That is some top-notch nurturing, Kimmel fans. What's next? Waking the kids on Christmas morning to tell them Santa died in a sleigh crash?
Two days later, while introducing the montage of traumatized kids, Kimmel seemed a little sheepish, cringing at how mean the prank had turned out.
"We didn't know there would be so much crying," he said. They aired the clip nevertheless, though, which immediately went viral, had 10 million hits by
Friday, and spread around the globe over
the weekend. Compelling, but not rewarding, both hilarious and unsettling, the video is a strange mix of charming, old school,
kids-say-the-darnedest-things comedy, and a genuinely loutish display of cruelty in the service of cheap laughs. The clip—in the innovative use of
new media, for its weird mix of humor and the guilty-pleasure appeal—is emblematic of Kimmel's show. Jimmy Kimmel Live!—which is broadcast, not for nothing, on tape-delay—can simultaneously feel smart and stupid, sweet and boorish, viral and corporate, innovative yet retrograde.
JKL! is produced by Jackhole Productions, formed by Daniel Kellison, Kimmel, and his longtime companion Adam Carolla. Their company undeniably has been
forward-thinking in their approach to new media, whether it's that branded YouTube partnership, or their own smartphone apps. Just try to imagine David
Letterman issuing a "YouTube Challenge" to his fans. Since Letterman doesn't even have a personal Twitter account, imagine him Tweeting to his 800,000
followers like Jimmy does. For that matter, try to imagine Letterman even saying the word "tweet" and keeping a straight face.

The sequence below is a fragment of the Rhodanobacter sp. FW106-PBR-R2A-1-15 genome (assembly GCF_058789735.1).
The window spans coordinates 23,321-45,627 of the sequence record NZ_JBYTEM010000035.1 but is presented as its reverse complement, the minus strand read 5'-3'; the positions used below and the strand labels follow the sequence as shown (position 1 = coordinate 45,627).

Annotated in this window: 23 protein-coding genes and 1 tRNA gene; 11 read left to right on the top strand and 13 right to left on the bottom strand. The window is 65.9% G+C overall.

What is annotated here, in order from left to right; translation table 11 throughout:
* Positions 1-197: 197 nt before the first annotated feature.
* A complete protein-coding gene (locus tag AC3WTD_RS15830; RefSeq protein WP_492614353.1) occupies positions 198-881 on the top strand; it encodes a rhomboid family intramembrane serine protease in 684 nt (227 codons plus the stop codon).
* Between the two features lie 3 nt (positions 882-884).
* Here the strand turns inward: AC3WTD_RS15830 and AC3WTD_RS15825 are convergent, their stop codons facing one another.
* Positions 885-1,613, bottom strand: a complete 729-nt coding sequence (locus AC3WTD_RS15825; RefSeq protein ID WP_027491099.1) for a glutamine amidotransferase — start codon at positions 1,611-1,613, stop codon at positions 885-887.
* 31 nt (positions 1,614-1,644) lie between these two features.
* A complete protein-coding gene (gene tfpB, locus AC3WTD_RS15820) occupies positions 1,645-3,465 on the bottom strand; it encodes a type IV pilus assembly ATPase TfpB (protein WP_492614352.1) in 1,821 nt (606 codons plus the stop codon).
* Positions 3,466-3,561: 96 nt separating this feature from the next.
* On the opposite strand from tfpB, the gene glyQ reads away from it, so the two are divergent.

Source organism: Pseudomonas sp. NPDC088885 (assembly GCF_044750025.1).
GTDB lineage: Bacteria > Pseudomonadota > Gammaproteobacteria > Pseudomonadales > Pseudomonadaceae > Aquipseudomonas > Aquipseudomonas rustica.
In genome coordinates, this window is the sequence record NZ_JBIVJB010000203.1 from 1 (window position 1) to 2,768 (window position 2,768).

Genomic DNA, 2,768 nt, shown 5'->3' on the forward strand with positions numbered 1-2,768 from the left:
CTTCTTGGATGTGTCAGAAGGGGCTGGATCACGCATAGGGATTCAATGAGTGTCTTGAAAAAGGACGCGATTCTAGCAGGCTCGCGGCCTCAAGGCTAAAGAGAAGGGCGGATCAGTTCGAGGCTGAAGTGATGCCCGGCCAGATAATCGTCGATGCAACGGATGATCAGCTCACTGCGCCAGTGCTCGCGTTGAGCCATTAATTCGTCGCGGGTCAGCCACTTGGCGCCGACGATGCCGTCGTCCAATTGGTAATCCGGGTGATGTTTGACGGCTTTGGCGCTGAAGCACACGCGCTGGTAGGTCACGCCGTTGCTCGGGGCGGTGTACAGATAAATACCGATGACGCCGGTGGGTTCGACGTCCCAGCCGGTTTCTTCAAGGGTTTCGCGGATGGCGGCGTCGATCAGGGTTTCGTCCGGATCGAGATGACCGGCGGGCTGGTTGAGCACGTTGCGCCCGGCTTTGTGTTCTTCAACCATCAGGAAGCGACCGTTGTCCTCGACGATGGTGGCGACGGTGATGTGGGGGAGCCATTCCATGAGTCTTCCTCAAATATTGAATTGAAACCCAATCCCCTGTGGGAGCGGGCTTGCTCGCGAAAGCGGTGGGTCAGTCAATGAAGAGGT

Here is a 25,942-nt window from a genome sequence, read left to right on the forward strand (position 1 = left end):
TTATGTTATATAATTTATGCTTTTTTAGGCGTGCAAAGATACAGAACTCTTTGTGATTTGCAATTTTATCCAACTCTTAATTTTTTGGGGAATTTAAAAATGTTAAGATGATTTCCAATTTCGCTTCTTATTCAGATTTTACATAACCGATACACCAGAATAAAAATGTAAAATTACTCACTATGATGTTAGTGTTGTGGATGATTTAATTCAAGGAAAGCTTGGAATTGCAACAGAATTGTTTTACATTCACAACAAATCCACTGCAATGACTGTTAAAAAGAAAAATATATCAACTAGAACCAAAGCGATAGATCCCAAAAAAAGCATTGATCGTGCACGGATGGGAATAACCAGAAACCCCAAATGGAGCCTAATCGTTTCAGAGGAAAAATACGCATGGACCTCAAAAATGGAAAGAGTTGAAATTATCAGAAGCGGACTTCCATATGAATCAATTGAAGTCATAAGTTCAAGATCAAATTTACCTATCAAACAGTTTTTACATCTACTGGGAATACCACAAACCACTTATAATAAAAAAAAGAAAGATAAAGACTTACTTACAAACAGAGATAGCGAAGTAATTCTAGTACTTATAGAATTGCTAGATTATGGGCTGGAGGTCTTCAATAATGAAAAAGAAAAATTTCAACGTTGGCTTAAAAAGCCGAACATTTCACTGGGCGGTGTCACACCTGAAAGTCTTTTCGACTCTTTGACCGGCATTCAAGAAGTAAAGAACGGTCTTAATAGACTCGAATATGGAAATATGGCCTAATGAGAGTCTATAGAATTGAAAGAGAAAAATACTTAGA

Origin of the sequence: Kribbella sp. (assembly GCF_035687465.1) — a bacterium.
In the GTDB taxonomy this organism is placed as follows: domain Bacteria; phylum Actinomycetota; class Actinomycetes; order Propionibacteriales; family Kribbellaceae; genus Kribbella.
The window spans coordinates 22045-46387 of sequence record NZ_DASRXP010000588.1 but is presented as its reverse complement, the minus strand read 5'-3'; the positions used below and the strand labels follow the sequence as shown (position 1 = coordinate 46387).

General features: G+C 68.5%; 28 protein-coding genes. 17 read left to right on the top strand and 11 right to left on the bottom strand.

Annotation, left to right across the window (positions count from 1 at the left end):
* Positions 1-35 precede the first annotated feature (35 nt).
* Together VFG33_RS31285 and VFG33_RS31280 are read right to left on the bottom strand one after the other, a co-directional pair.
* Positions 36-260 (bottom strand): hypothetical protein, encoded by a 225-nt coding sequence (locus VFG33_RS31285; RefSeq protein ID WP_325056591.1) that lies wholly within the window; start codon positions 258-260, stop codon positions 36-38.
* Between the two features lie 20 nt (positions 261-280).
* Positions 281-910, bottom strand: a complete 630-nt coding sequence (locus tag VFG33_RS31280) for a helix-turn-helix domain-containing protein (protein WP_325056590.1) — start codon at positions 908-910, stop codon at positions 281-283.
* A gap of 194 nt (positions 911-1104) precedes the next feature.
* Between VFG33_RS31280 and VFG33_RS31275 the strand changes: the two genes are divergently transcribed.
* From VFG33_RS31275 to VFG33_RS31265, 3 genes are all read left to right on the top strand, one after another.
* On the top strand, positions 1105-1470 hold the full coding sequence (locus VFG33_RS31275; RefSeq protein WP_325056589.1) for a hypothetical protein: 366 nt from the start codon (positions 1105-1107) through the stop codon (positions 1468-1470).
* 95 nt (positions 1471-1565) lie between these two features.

Kimmel's on-air content is media-savvy, too. Generally, his show follows the sacred talk show template, as created by Steve Allen, Jack Paar, and
Johnny Carson, of an opening monologue, followed by desk chat, three guests and a band.
In his monologue, though, Kimmel sometimes strays from the path. While he tells plenty of standard, setup-and-punchline style jokes, he's more
comfortable using mixed-media, web-influenced humor—all the cartoons, found video clips, and edited photographs that younger viewers are used to
seeing online all day. He'll throw up an animated mash-up, for instance, then wisecrack about it, and so comes off less like a traditional show host
than a dude hanging out on the couch and riffing about whatever happens to be on TV.
The problem with JKL!, though, is what material all that cross-platform, How We Live Today, new media savvy gets used for.
First off, the show's humor is fairly dumb. Jackhole, after all, was also responsible for The Man Show. After Jimmy got his first TV gig in 1997, as
a sidekick on Comedy Central's game show Win Ben Stein's Money, he and Carolla created and hosted that lewd, besotted, paleo-sexist, but hysterical
bachelor party masquerading as a talk show.